Increasingly, since 2015, I have at times found cause to shift my gaze into the now, drawing unmistakable parallels with those past horrors.
My tribute to Heather therefore also draws on past works, as I build a language to deal with this need for witness and rituals of reparation, including one made in 2014 to Alec Wainman. His work countering fascism in Spain was not only exceptional but also intricately bound with my father’s story of rescue from a French internment camps in 1939. Here I use the labels attached to a garment as I did then.
For Heather’s tribute, I also introduce a tea cup from the tea set bought in Nazi Berlin (circa 1931) by British artist Felicia Browne, who lost her her life in the cause of antifascism in Spain in 1939. Felicia was the subject of my recent project called Through An Aritst’s Eye. I think of these two courageous women (who both gave their lives at the age of 32) holding hands across history. I seem to hover between them somehow, offering witness and metaphorically pouring tea
The soap featured is that of a German Jewish firm, Dr Bonner, with a history bound to Auschwitz and Theriesenstadt. At one point the soaps bore the motto “We are All-One or None!” on the label. I work intuitively and, in the process of making, the soap seemed to fly from my bureau to the suitcase (a ubiquitous trope in my work). No whitewash, it seemed to want to say.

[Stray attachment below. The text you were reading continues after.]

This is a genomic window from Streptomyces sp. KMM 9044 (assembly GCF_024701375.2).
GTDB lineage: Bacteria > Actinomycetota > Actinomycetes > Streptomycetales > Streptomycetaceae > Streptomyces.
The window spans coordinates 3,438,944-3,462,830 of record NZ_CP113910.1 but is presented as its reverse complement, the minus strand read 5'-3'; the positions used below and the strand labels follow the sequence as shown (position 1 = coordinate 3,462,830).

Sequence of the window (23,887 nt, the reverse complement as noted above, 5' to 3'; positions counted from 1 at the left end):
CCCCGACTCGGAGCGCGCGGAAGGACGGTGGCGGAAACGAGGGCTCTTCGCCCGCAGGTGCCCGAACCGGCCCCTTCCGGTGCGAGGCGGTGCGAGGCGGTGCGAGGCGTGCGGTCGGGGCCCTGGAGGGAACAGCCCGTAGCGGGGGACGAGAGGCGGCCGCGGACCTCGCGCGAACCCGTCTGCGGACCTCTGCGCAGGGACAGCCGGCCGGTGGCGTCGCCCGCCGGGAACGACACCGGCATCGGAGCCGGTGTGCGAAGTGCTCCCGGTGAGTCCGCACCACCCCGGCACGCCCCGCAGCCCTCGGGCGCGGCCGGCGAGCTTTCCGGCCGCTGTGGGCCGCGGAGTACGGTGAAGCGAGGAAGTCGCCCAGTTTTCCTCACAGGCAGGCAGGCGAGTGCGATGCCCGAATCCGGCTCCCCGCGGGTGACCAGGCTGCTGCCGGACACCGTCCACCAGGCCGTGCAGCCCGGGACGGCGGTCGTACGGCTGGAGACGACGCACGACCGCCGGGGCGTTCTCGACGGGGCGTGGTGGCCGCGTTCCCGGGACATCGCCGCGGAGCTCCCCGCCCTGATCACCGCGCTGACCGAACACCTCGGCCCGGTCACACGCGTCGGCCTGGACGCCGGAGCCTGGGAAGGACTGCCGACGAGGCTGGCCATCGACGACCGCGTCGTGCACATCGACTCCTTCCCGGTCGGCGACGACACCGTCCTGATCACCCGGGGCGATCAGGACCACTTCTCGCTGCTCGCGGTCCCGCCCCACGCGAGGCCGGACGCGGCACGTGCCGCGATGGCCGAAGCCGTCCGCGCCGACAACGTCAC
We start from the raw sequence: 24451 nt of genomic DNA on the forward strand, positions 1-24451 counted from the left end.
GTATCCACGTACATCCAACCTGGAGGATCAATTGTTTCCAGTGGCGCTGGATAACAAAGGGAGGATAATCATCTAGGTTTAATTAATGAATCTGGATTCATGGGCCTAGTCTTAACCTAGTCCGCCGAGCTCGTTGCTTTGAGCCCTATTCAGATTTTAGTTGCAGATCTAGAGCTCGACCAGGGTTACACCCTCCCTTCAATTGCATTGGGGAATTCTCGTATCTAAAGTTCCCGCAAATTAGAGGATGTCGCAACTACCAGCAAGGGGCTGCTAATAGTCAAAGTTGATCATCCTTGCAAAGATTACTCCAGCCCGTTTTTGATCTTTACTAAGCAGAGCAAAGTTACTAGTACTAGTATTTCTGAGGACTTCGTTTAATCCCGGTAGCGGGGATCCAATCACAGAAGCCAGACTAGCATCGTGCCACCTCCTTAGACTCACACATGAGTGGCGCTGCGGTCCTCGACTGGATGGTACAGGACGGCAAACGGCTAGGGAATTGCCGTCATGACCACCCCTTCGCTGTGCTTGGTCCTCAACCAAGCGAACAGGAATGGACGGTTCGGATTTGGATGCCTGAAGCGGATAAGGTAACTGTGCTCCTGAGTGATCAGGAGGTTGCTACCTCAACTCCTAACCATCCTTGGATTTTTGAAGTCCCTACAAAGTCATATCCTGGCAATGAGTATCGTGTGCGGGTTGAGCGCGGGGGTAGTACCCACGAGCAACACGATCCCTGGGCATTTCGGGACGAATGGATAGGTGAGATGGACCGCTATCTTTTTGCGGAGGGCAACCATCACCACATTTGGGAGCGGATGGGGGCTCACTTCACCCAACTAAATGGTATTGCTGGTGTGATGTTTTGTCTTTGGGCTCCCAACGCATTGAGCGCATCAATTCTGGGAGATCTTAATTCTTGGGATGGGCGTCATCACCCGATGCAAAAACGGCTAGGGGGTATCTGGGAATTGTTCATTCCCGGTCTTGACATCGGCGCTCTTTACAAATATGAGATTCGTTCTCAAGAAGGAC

The labels themselves bear Heather’s portrait painted over in white (they tried to silence her) but her features come through. Again, no whitewash. No white wash! Here I borrow from a work by Mexican artist Abraham Curzvillegas, entitled Blind Self Portrait as a Post-Thatcherite Deaf Lemon Head. In this work Abraham paints in white over hundreds of paper vestiges of a period of his life, signalling a form of erasure. Heather’s face cannot be erased if we hold firm our gaze and keep her close.
Labels I’ve made in the past have carried typed phrases. For this atrocity I have no words. Not yet. I am rendered mute by incomprehension, but my hands can work.
My plan is to keep making labels – to keep adding as I process and hold my witness. If you’d like to add a message for inclusion on a label please use the comment section.
Thank you for viewing, and for reading. Thank you for helping me bear witness.